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New book puts the lender of last resort under the spotlight
Author: Petro Mostert
Published: 20/06/2024
  • Prof Stan du Plessis, Chief Operating Officer of Stellenbosch 肆客足球, co-authored a new book on the importance of Central Bank independence.
  • New book place spotlight on governments to respect the role and mandate of central banks stop the pressure on these banks to accommodate a country's fiscal needs.

 What began as a series of articles on the lessons learned from the Global Financial Crisis (also known as the Great Recession) of 2007–2008, brought on by reckless or lax lending standards and resulted in a housing market bubble, evolved over six years into a 266-page full-length book that makes a strong case for the restoration of central banks' independence and reiterates their narrow and appropriate goal of low and stable inflation over the medium term.

The book, Reconsidering Central Bank Independence, flows from the research and writing of three scholars over six years, Prof Stan du Plessis, Stellenbosch 肆客足球's Chief Operating Officer, Prof Andreas Freytag, Professor of Economics at the Friedrich-Schiller-肆客足球 Jena, where he heads the Schumpeter Center for Research on Socio-Economic Change (JSEC), and Honorary Professor at Stellenbosch 肆客足球, and Dr. Dawie van Lill, currently a Senior Macroprudential Specialist at the South African Reserve Bank.

Reconsidering Central Bank Independence takes you back in time, following the development of central banking before the modern era and the events of that century leading up to the 2007–2008 Global Financial Crisis (GFC). The book also covers the crises within the Eurozone, the COVID-19 pandemic years, and the Russian invasion of Ukraine in February 2022.

Only during the first decades of the twentieth century did central banks, with their modern roles and responsibilities, emerge as a complete package. The forerunners of the first Central Bank as we know it today — the Sverige Riksbank of Sweden — were founded in 1668, followed by the Bank of England (BoE) in 1694 and, much later, the Banque de Franc in 1800. There are currently 179 central banks in the world, and their primary responsibilities include serving as the government's banker, controlling the issuance of banknotes and coins, and acting as the financial industry's regulator and the lender of last resort.

As a renowned economist, "rated" researcher, earlier president of the Economic Society of SA, and a former member of the "Harvard Group" of economists who advised the South African government on monetary policy during the Mbeki-era, Du Plessis's vast experience in monetary policy saw him contributing to various books and academic papers on monetary policy over the years.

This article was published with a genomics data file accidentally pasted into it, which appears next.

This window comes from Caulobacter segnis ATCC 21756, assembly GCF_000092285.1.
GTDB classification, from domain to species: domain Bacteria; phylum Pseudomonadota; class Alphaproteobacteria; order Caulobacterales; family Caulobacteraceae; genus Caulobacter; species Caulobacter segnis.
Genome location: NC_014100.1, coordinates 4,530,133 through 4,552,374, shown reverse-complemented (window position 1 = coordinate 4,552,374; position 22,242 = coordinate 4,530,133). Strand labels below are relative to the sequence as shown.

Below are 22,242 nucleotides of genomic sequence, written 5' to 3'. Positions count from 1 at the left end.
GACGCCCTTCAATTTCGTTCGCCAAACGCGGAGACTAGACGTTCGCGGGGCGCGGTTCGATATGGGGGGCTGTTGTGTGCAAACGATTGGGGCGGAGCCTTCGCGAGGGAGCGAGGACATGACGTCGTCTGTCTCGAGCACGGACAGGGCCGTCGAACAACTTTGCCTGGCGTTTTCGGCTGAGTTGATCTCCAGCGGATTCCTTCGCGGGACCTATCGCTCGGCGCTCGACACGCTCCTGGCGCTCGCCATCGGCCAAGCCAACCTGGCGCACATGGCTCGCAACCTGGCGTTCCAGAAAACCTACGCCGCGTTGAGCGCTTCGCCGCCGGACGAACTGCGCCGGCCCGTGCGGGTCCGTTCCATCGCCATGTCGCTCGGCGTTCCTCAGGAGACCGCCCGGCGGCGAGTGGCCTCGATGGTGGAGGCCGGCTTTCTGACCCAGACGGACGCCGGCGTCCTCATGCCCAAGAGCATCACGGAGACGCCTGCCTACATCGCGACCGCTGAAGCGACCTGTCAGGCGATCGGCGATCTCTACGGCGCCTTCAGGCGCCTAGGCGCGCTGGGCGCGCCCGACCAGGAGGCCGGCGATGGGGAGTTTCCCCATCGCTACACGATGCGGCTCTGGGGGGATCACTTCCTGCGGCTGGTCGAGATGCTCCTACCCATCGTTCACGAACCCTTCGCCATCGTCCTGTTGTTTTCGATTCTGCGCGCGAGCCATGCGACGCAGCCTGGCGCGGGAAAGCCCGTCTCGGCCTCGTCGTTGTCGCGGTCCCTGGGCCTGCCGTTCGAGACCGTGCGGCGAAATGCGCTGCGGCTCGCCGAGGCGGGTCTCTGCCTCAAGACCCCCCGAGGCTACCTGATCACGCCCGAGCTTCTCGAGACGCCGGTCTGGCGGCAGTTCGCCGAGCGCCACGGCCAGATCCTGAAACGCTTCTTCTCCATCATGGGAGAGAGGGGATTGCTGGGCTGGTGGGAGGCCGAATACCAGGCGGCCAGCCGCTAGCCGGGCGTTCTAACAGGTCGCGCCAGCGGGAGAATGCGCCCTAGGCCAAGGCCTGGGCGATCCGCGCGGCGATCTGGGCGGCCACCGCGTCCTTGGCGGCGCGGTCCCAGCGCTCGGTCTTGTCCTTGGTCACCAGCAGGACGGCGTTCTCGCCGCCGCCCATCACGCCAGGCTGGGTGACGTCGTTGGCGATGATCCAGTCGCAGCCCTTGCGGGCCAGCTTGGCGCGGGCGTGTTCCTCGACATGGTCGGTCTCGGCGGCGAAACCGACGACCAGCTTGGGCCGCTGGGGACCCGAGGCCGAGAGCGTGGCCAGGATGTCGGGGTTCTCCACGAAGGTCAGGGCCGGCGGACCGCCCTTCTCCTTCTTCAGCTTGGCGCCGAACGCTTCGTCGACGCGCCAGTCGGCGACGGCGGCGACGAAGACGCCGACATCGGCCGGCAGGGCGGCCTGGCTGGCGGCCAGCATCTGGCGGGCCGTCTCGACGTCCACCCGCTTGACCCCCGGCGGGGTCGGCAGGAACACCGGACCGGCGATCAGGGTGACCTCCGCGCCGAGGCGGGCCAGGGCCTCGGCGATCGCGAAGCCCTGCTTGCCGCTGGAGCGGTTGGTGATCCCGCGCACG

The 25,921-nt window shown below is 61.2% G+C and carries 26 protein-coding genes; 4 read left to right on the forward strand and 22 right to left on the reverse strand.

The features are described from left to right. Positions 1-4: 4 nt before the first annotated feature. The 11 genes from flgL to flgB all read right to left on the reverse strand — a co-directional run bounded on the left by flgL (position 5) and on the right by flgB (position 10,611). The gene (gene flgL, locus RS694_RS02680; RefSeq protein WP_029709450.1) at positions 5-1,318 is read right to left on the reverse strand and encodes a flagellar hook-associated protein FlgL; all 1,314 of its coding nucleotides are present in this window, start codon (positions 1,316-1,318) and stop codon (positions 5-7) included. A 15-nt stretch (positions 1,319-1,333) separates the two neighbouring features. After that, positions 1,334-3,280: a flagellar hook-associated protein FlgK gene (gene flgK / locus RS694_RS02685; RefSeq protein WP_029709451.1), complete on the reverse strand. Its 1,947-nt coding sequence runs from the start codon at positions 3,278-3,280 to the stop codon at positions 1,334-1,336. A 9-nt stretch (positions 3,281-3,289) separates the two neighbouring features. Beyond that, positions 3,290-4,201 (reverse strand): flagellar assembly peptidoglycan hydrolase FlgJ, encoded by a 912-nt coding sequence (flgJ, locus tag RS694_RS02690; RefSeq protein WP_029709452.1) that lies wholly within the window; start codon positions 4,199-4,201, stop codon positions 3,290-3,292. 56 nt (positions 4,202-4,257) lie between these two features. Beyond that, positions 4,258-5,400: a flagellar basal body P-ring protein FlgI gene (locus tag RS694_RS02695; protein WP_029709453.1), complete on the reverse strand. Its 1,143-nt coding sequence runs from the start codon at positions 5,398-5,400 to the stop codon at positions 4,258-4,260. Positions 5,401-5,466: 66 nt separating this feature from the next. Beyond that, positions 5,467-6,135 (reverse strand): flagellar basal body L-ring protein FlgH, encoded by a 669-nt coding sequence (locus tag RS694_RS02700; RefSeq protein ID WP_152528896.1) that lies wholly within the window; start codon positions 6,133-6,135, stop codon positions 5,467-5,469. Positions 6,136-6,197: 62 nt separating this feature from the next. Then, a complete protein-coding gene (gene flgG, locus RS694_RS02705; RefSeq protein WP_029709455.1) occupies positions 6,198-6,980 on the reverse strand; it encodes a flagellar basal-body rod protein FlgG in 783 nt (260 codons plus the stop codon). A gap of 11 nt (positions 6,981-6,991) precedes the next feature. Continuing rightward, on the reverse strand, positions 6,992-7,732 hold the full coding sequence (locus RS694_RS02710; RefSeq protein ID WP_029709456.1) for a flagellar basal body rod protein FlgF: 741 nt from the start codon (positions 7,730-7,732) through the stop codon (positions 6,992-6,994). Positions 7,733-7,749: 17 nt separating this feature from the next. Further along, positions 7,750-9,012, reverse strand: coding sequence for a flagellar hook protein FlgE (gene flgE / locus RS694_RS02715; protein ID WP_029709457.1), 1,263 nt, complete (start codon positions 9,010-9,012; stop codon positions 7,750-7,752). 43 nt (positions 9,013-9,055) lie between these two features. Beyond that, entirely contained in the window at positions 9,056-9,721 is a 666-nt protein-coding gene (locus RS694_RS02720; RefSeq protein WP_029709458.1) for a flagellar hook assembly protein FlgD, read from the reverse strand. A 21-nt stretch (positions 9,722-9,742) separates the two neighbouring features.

Du Plessis says a common theme throughout the book is the unbearable temptation among governments to solve their fiscal policy problems through the powerful instruments available to a Central Bank. This is a temptation government must resist and the book concerns the importance of the resulting central bank independence. The message is of contemporary importance given the pressure on central banks globally in recent years.

During the financial crisis of 2007-2008, the most important objective of the central banks was to prevent a repeat of the Great Depression in the 1930s. "It is important to remember that the collapse of the stock market in 1929 did not cause the Great Depression, but rather the failure of central banks to support solvent commercial banks when their liquidity came under pressure a year later. At that time central banks (especially the Federal Reserve Board in the USA), therefore, did not fulfil their role as the lender of last resort to stabilise the financial sector; they neglected their most important duty."

The book's cover — a man pushing a large cart across the tram line in Weimar, Germany, during 1922 — illustrates the consequences of hyperinflation with a wagonload of banknotes. "In the middle of 1922, you could exchange 320 marks for one US$, and in December of that same year, the mark declined to 7 400 marks per US$. By November 1923, one US$ was worth 4 210 500 000 000 marks, a number one struggles to read," says Du Plessis. No wonder they needed a trolley to transport all that money, and what has become known as “wheelbarrow inflation".

"Even though central banks managed to stabilise the financial sector after the 2007-2008 financial crisis, the economy grew slower than expected, and there was pressure on some of these banks to intervene in uplifting the economy – hence, broadening their mandate beyond that of protecting the value of the currency and securing price stability," said Du Plessis.

Du Plessis says we need to remember that the Central Bank's independence is also a "negotiated independence," and as quickly as the government can give this independence to the bank, it can also take it away. As the authors state in the first chapter, "This tension between the need for independence by the central bank and the desire for society to hold the same bank accountable in a democratic setting runs through this book."